Tuesday, May 28, 2013

School canteens urged to serve halal food in recognition of Muslim population

MANILA, Philippines – How many schools serve their students “halal” food that Muslims are allowed to partake of under Islamic dietary guidelines?
The Office of the Presidential Adviser on the Peace Process (OPAPP) recently raised this question as it urged the education sector to help advance the government’s peace process with Muslim secessionists by teaching students to embrace “inclusivity and diversity.”
OPAPP Assistant Secretary Jennifer Oreta said the education sector should take part in the government’s efforts to attain peace in Mindanao by “changing mind-sets, breaking symbolic and imagined barriers that divide and embracing inclusivity and diversity.”
Oreta spoke recently at a conference of educators nationwide organized by the Asia-Pacific Network for International Education and Values Education (APNIEVE) at the Miriam College.
According to a statement from the OPAPP, APNIEVE is an organization that aims to promote peace, human rights, democracy and sustainable development through values education.
In her address, Oreta emphasized the need for the education of young Filipinos to embrace multiculturalism, inclusivity and diversity.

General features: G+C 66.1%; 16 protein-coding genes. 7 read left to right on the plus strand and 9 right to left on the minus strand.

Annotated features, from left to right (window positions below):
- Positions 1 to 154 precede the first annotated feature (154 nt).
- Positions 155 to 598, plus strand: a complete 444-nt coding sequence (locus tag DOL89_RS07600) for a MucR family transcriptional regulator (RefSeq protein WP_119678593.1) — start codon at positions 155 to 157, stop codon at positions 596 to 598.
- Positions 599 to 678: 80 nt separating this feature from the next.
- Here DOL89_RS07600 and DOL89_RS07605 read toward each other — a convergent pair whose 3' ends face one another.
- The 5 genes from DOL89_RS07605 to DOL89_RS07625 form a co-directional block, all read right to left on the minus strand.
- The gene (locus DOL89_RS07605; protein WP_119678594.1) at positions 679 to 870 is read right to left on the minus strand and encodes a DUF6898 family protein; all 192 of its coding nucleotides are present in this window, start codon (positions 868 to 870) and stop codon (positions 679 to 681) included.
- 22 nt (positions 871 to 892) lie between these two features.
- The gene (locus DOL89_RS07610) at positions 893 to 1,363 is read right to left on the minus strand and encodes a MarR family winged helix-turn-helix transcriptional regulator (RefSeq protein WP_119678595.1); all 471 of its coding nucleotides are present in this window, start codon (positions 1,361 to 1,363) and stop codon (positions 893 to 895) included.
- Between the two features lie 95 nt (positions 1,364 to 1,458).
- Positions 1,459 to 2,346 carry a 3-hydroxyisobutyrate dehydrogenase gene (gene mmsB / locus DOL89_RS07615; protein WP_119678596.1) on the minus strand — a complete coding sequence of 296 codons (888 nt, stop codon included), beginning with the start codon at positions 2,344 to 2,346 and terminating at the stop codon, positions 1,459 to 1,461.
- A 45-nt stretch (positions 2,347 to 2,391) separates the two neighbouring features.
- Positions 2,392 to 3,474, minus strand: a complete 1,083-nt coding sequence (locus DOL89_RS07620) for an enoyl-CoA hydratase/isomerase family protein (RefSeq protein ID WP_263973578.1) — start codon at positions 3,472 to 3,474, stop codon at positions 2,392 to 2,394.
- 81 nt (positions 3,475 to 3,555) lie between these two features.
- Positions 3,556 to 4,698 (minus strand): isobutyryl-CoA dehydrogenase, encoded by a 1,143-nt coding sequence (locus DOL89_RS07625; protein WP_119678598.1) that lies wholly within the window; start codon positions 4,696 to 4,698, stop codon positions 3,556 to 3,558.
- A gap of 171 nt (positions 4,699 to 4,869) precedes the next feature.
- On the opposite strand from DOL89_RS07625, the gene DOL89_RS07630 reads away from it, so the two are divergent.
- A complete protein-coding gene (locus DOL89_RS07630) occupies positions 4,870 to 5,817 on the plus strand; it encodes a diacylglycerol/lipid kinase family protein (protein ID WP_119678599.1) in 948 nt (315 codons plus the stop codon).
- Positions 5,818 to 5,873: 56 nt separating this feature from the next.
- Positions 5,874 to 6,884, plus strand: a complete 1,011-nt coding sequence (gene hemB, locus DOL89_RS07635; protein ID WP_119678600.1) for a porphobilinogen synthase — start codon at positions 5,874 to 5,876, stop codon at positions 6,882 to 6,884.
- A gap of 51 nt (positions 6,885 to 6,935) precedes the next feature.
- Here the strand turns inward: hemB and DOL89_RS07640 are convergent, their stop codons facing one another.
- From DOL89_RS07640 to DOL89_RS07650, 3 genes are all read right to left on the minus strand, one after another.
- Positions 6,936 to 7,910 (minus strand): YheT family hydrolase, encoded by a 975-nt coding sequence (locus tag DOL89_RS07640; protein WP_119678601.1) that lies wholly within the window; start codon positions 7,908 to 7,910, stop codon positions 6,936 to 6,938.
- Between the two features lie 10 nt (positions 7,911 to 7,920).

“How much of the core message of our curriculum actually promotes inclusivity and non-discrimination?” Oreta said.
Oreta noted that teachers themselves should “reevaluate the ‘data’ being taught and the ‘language’ being used” in classrooms as these “can neither encourage or prevent discrimination and exclusivity.”
For example, she said, one uses the label “Muslim terrorist” but not “Christian terrorist.”
“Perhaps that is not the intention of the message; the subliminal message that it creates is also problematic,” Oreta said.
In promoting multi-culturalism in schools, Oreta asked the teachers: “How many of our schools actually have prayer rooms for other religions? How much of our food is halal? This is what we realize when we had some of our Muslim friends come over, they can’t eat anything at the cafeteria.”
(“Halal” is an Arabic word meaning lawful or permissible. Its opposite is “haram.”)
“So again, we talk about inclusivity. We talk about non-discrimination,” Oreta said. “Sometimes we look at them as trivial but these are actually big issues.”

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